How will I fit in in school? | Inquirer Lifestyle

How will I fit in in school?

On finding friends and overcoming socio-economic insecurities

Hi! I really love your column in the newspaper. Your advice is really good. I’m currently a sophomore in a private school. My mom works as a librarian in our school, and that’s why we’re schooled here. I’ll admit we’re poor. I don’t have a cell phone or a computer. I always feel alone in our class. I try to mingle with my classmates, but it doesn’t seem to work. Please help me with my problem.

~Anonymous (via Tumblr)


Please let me take a moment to tell you: Your mom is amazing. I admire her effort to get you to a great school so you receive the best education. You’re very lucky to have a loving mother who is working for your future.

Now, when it comes to fitting in, everyone in high school has that concern. I remember being a young, insecure girl who just wanted to fit in, too. I would also compare things I owned, and wanted to keep up with the latest trends. But I realized that, being “rich” or having the latest material things aren’t (and shouldn’t be) a requirement for making friends.

I’ll tell you what I always look for in a friendship. I look for genuineness. I look for humor. I look to bond with passionate people. I look for trust and honesty. I look for great, inspiring conversations. I look for a person who supports me in my times of success, and is there for me in my times of darkness. As you can tell, none of these requirements require having the latest cell phone, computer or wardrobe.

Instead of focusing on the material things you lack, recognize the inner qualities that make you awesome! Focus on developing your own personality. Excel in a sport. Join a club that can develop your passions. If you just focus on being happy and great at the things you love, you’ll attract the right friends, who will love you exactly as you are.

You will find yourself bonding over the things in life that make you both excited. You will laugh over movies you’ve watched, books you’ve read, jokes you’ve heard, and connect over tough experiences that you go through at your age.  It’s not about comparing the things you don’t have, and she has.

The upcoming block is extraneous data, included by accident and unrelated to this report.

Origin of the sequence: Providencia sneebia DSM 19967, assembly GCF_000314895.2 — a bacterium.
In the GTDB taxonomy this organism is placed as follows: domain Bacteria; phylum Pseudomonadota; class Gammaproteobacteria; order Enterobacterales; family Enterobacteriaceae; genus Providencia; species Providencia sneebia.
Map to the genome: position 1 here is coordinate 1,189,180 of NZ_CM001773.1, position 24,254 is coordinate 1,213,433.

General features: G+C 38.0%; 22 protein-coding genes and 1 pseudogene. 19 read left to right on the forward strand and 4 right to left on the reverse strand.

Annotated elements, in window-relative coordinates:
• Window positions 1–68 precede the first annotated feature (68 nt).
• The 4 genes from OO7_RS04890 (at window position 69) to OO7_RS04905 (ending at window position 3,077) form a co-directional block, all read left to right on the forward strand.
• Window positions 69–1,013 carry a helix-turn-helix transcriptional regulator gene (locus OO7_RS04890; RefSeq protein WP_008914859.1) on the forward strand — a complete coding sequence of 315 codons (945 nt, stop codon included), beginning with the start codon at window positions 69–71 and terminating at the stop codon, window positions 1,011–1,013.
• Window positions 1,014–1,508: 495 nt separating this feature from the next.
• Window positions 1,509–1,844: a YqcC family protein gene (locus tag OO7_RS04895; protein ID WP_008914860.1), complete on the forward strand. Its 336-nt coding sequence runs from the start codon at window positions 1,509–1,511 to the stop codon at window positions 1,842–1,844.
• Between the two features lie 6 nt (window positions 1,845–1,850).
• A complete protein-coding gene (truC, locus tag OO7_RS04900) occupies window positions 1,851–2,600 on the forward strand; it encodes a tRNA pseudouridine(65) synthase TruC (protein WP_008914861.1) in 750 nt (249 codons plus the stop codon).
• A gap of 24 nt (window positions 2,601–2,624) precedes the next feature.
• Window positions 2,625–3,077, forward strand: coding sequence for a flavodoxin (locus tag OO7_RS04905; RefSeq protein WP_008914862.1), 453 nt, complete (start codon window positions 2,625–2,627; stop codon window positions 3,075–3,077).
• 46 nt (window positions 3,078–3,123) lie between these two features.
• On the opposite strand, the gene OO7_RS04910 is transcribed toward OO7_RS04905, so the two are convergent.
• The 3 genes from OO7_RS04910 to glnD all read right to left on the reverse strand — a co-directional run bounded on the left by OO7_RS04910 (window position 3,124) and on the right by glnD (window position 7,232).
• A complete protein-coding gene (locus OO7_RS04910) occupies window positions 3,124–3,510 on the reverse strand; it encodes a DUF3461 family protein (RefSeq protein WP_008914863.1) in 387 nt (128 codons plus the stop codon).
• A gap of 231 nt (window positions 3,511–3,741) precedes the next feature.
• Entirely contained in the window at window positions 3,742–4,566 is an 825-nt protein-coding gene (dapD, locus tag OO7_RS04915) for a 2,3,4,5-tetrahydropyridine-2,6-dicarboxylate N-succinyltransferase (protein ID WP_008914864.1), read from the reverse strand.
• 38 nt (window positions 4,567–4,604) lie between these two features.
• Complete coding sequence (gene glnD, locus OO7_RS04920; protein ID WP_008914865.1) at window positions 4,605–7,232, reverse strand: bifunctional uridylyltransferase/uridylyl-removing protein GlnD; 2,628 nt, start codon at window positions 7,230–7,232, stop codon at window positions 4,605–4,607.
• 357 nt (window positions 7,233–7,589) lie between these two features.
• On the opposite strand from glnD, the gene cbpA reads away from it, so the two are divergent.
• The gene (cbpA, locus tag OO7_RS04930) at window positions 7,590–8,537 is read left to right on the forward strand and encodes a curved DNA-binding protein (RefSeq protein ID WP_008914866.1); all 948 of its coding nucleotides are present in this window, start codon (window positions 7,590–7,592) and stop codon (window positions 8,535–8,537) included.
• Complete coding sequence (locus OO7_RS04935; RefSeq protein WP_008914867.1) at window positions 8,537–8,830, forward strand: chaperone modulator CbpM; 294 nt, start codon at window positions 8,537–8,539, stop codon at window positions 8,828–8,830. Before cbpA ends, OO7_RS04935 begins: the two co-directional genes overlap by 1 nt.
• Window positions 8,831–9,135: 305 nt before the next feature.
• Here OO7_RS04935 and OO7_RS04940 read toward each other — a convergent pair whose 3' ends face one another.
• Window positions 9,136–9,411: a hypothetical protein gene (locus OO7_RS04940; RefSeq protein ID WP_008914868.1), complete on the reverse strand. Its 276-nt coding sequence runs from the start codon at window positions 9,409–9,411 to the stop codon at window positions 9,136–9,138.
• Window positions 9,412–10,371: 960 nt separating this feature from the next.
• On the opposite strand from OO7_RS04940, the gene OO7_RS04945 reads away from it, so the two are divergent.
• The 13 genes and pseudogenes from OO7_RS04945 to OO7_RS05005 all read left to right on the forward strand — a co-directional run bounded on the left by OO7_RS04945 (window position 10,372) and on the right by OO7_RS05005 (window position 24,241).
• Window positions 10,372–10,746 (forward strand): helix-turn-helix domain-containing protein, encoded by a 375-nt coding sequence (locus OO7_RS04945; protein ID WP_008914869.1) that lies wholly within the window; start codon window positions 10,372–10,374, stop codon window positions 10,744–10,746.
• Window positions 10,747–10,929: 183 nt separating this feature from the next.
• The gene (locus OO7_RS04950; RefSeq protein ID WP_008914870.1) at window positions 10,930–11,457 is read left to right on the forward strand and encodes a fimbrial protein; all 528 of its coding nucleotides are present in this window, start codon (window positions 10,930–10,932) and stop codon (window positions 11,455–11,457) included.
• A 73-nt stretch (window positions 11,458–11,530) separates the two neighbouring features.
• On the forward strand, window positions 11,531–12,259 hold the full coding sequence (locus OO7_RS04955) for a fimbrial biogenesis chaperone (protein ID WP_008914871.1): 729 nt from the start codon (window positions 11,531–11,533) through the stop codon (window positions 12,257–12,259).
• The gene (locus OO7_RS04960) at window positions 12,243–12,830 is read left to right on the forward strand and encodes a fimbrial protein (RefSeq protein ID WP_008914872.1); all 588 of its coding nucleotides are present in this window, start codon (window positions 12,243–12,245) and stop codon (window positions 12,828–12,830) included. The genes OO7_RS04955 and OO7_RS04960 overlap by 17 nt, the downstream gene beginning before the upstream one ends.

The thing with money is that you can have it one day, and then lose it the next day. But being a well-rounded person with a passionate outlook on life and a warm personality is something you can never lose. You will be rich with fulfilling life experiences and memories. And that’s something money can never buy.


Imagine this with me.

Once upon a time, there was a girl. She went to the most exclusive school in the country (which really just meant it was the most expensive), and spent her days walking amid students who came from the richest families in all the land. Their parents owned almost everything she could think of—electric companies, banks, restaurants, clothing lines. Goodness, even the malls that the restaurants and clothing lines were found in, these families owned! There were no uniforms at this school, and so the girls put together outfits every day, which meant shopping was not just a luxury—it was a necessity.

Cars with drivers, bodyguards and yayas would pull up to pick up the children from school. But the girl, she didn’t come from a family that had any of that. Her father had an old but sturdy car that got them from place A to place B. Her mom had started a landscaping and gardening business. They had a jeepney to transport plants and sacks of soil. On some days, the girl had to ride to school in that jeepney—but because of peer pressure, she would get dropped off down the street, and walk the rest of the way to the school gate.

The feeling you have inside you, everybody shares to a certain extent. For some, like you, it may be because you don’t have the coolest new gadget, or the prettiest material things. For others, they may share that same feeling of “unworthiness” because they aren’t as good in school as others. There are even those kids that seem like they have everything together, but really just wish they had a mom or dad that loved them and spent time with them.

But if there’s one thing I’ve learned, it’s that ANYBODY in this world, when you get to know them, has a) something to teach you, and b) something to learn from you. If you can find out what you’re really good at, and share that with others, let that be the basis of why people want to spend time with you—not because of some overpriced piece of metal or plastic that really doesn’t matter at the end of the day.

And, by the way, that girl I was talking about earlier? She eventually decided she would use the embarrassment she felt in school to motivate her to work hard, so that she could afford nice things for herself. Glad to say, everything turned out beyond okay :)


Jeepney Girl